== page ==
Crisis Text Line is a free, 24-hour text messaging service for people who are experiencing any form of emotional distress, from grief to overwhelming anxiety. Crisis Text Line offers trained volunteers who will work to understand your problem, provide safety planning, and make recommendations for additional resources, if needed.
National Suicide Prevention Lifeline
If you are thinking about attempting suicide or hurting yourself, or if you are worried about a friend or loved one who may be thinking about suicide, the Lifeline network provides free and confidential support 24/7.
National Domestic Abuse Hotline
This 24-hour hotline serves people experiencing relationship abuse, as well as people seeking to end their own abusive behavior. Trained advocates offer safety planning, emotional support, and resources for treatment providers and shelters across the U.S.
Trained volunteers offer support, resources, and eating-disorder treatment information for people who may be experiencing disordered eating. Information is available for loved ones of people with eating disorders, as well. Check the Helpline information page for up-to-date hours of operation.
The NAMI HelpLine is a free peer-support service providing information, local resource referrals, and support to people living with mental health conditions, as well as their family members and caregivers. Visit the website for up-to-date hours of operation.
Substance Abuse and Mental Health Services Administration National Helpline
SAMHSA’s National Helpline is a confidential, free, 24/7 information service for individuals and loved ones of those living with mental disorders and/or substance use disorders. This service provides referrals to local treatment facilities, support groups, and community-based organizations.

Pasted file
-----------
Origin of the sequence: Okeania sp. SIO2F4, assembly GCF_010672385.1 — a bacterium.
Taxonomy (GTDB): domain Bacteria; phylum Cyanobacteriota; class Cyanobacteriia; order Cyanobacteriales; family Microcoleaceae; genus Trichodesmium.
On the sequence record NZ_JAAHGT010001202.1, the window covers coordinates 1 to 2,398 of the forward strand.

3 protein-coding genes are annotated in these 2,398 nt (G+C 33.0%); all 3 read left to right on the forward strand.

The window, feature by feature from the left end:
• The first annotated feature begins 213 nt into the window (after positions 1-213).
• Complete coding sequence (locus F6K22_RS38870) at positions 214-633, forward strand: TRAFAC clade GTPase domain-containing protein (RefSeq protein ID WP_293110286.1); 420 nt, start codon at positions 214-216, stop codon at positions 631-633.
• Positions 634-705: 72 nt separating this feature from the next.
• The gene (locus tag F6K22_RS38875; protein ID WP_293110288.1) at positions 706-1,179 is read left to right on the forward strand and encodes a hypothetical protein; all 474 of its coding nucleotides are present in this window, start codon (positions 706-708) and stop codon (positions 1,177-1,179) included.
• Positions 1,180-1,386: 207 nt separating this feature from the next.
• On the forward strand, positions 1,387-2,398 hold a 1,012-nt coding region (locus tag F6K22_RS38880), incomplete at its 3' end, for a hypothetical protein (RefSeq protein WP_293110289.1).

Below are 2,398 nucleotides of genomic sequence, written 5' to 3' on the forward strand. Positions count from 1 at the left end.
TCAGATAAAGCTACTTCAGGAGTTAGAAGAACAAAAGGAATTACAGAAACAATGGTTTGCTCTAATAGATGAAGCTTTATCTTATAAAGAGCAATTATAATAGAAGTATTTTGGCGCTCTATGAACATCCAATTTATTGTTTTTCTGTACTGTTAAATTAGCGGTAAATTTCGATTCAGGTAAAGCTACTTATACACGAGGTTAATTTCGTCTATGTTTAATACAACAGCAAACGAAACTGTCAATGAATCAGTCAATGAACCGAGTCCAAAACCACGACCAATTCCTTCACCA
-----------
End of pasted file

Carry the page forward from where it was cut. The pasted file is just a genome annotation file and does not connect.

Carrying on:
Operated by RAINN (Rape, Abuse & Incest National Network), this confidential hotline connects callers with resources in their communities. Based on zip code or the first six digits of a phone number, callers can find health facilities that offer specialized care for survivors of sexual violence, someone to help talk through experiences of sexual violence, referrals for long-term support, information about local laws, and more.
Childhelp National Child Abuse Hotline
Call or text 800-422-4453
The Childhelp National Child Abuse Hotline offers 24-hour access to support and resources for every kind of child abuse situation. If you are a young person who is being harmed, if you know someone who might be hurting, or if you are concerned that you might harm a young person, call today.
Trevor Project Lifeline and chat service
Call 866-488-7386, or text “TREVOR” to 202-304-1200
The Trevor Project provides crisis-intervention and suicide-prevention services to LBGTQ+ youth, with trained volunteer counselors standing by 24/7. The Trevor Project serves young people who are in crisis, feeling suicidal, and/or in need of a safe and judgment-free place to talk.
WW’s team follows certain safety protocols in monitoring our member community, including our social network, Connect. In some cases, WW Coaches or other personnel may reach out to members who may benefit from outside support. While WW Coaches are not trained to provide clinical guidance on mental health concerns, they may guide members toward external resources, such as those above, when deemed appropriate.
This article was reviewed for accuracy in July 2021 by Allison Grupski, PhD, senior director for behavior change strategies & coaching at WW. The WW Science Team is a dedicated group of experts who ensure all our solutions are rooted in the best possible research.